In 2002 the mother and the father were colleagues in the same office. Following a brief liaison, during which O was conceived, their relationship did not endure. During the pregnancy the father decided that he did not wish to play any direct part in O's life and my understanding is that he has neither met O nor communicated with her. That, of course, was his choice. What was not his choice was to walk away from any liability that he may have to provide financial support for O. Despite an assessment by the Child Support Agency ("CSA") and, later, a court order in 2004, he made no payments. He then left the jurisdiction of England and Wales and has not returned to live here since 2004. It was not until 2010 that the mother, through the authorities in France, was able to contact him and seek to obtain financial support under the arrangements for reciprocal enforcement of maintenance.
 Once he had been contacted the father co-operated with the French authorities and agreed to make monthly payments thereafter of £1,200 per month and three lump sum payments in December 2010, July 2011 and January 2012 of £10,000 on each occasion.
 The parties were advised that the arrangements made by the French authorities were not legally binding and, as a result, the mother commenced proceedings in England under CA 1989, Schedule 1.
 Throughout the ten years of O's childhood thus far the mother has been a single parent. At no stage has she gone back to work and, as a result, she has been entirely dependent upon benefits, support from her own parents and, once payments began, such payments as the father has made since 2010. She owns her own property, which has an equity of around £120,000, but she claims that it is in a state of some disrepair. She has been unable to undertake any maintenance work during the ten years that she has lived there. She estimates that some £85,000 is needed simply to place the premises into an adequate state of repair. She has no car, having sold her previous car some years ago, and is dependent for transport upon borrowing her parents' car.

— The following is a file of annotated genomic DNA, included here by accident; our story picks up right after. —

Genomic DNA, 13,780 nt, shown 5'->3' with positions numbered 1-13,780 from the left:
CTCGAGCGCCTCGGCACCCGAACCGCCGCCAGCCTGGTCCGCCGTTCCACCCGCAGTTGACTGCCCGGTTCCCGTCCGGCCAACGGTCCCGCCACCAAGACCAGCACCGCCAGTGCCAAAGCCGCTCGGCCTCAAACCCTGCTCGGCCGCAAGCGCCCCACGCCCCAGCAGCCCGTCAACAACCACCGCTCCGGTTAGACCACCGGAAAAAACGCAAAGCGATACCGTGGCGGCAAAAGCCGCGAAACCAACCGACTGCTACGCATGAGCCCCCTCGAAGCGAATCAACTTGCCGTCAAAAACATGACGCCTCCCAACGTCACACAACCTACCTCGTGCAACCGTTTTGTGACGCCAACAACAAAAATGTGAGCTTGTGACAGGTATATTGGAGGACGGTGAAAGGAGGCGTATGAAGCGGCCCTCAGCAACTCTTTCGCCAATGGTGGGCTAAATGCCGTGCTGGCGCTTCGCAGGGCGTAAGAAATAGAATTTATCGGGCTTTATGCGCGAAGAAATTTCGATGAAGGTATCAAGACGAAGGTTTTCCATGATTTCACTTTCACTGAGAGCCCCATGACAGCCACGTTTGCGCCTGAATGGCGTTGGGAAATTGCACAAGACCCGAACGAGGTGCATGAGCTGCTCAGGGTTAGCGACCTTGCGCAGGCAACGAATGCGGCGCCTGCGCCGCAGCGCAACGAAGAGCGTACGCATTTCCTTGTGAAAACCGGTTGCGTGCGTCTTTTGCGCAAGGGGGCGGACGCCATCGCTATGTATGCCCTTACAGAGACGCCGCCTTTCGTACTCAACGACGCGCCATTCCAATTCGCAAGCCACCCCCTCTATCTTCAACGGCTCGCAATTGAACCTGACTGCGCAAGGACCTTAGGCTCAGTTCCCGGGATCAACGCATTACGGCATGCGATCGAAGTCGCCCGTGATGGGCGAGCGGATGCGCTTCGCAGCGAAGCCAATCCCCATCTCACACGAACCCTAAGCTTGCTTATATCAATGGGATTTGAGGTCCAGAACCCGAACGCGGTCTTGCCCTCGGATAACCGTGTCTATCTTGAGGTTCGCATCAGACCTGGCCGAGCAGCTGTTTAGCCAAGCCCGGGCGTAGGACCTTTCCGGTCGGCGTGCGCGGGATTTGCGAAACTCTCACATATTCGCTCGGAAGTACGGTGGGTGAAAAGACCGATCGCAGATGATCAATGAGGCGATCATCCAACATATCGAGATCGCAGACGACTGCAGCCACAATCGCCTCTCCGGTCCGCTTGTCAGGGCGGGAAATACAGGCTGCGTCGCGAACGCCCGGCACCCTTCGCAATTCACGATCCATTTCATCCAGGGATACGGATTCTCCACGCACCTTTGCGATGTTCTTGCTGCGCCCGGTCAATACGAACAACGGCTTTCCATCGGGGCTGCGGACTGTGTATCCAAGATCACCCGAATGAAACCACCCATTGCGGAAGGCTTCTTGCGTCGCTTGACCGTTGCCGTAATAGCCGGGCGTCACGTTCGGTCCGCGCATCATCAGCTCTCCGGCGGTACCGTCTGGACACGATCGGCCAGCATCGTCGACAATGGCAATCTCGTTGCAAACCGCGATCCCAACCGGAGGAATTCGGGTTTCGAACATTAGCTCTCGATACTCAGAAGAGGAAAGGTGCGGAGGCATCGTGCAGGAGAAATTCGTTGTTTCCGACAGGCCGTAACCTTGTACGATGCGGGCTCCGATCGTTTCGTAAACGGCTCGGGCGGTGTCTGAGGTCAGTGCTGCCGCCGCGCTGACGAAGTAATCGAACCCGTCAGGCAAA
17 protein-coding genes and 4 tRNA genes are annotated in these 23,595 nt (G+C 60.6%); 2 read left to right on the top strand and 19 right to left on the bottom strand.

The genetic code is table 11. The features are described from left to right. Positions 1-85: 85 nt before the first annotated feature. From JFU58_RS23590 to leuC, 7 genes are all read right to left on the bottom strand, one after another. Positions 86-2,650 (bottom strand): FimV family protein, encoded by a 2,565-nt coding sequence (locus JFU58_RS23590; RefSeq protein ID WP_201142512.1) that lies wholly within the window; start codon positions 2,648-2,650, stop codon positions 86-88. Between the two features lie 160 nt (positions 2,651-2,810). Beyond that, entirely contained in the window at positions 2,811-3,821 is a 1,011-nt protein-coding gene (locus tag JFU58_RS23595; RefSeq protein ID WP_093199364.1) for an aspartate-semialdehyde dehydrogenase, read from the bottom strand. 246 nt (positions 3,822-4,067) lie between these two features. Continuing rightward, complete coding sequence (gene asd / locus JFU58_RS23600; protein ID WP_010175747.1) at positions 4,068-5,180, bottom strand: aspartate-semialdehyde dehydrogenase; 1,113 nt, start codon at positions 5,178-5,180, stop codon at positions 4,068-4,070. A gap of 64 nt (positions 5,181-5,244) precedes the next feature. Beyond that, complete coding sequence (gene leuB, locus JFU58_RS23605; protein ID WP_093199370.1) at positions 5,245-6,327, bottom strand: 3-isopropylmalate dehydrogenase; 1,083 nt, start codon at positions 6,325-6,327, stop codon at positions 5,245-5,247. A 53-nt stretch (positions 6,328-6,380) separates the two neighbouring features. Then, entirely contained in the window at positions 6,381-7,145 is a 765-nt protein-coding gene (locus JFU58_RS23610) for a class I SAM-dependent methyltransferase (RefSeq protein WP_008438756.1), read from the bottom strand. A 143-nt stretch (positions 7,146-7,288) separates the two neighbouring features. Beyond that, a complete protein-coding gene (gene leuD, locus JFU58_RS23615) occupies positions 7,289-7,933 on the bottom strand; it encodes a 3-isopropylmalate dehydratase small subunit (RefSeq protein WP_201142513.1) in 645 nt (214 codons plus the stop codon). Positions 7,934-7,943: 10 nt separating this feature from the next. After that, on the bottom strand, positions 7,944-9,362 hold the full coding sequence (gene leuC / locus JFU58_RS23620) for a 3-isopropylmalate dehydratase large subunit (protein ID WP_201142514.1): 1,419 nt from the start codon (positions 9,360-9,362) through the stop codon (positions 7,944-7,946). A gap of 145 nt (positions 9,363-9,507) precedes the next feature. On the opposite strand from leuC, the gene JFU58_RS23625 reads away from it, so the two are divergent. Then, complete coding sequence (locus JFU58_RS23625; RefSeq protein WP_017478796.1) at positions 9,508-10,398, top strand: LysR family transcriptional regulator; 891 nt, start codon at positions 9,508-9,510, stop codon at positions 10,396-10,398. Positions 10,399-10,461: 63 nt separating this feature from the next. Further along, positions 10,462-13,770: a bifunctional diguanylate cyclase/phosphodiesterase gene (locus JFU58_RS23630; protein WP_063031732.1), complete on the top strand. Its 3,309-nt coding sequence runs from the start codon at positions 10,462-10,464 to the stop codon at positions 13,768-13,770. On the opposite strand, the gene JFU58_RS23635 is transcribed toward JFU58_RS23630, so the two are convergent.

On the mother's account, which I have no hesitation in accepting, O is a bright and talented young girl. She has been offered a place at a local High School. She is keen upon, and is successful in, horse riding and dressage. This latter hobby is apparently funded by the maternal grandparents. In addition, O engages in a range of out of school activities, each of which, of course, incurs some cost.
 On the mother's estimate she needs £19,000 per year simply to meet O's reasonable needs. In addition she claims to incur reasonable expenditure as O's parent of an additional £28,000 per year.
 The father works for an investment company based in Geneva. The judge understood that he received net payments of "salary" of £6,400 per month, in addition to which he received bonus payments every six months. The husband has explained to this court that the monthly payments are made by his employers not as salary but as regular staged payments on account of commission. Were his commission to fall below a figure that supported payment at the rate of £6,400 per month he would, technically, be liable to re-pay the over payment to his employers. In reality, when spread over the course of a number of months or a year, the commission that he has earned on sales has always been sufficient to justify regular monthly payments at this rate. If the level of commission that he earns is above that represented by the regular monthly payments, then any top up is paid to him from time to time. In addition bonus is declared twice each year, however, no such bonus declarations were made during 2013 as a result of a decline in the business.
 The father is married and there are three children born within that family who are now aged five, three and one.
 A schedule of assets produced for the first instance hearing shows that, at that stage, the father had some £137,000 in a bank account together with a further £60,000 on long term investment.
 The mother's case, both before the judge and before this court, is that the documents disclosed show that the father's family enjoys a high standard of living, taking four holidays a year and regularly pursuing expensive interests such as skiing. The mother draws a stark contrast between the lifestyle enjoyed by the father's other children and that experienced in England by her daughter O.
The first instance hearing
 The hearing before HHJ Hughes was spread over two court days and the transcript indicates that the judge, together with the mother and father, each of whom acted as litigants in person, traversed the detail of the case in a comprehensive and thorough manner. The judgment, which was produced by the judge in writing during the afternoon of the second day, is comparatively short. However, having read the full transcript of the hearing, and noting the observations that the judge made, one way or the other, about the merits of the detailed issues in the case as they were raised during the hearing, one readily obtains a sound understanding of the judge's thought processes which are then mirrored in the judgment and in her order.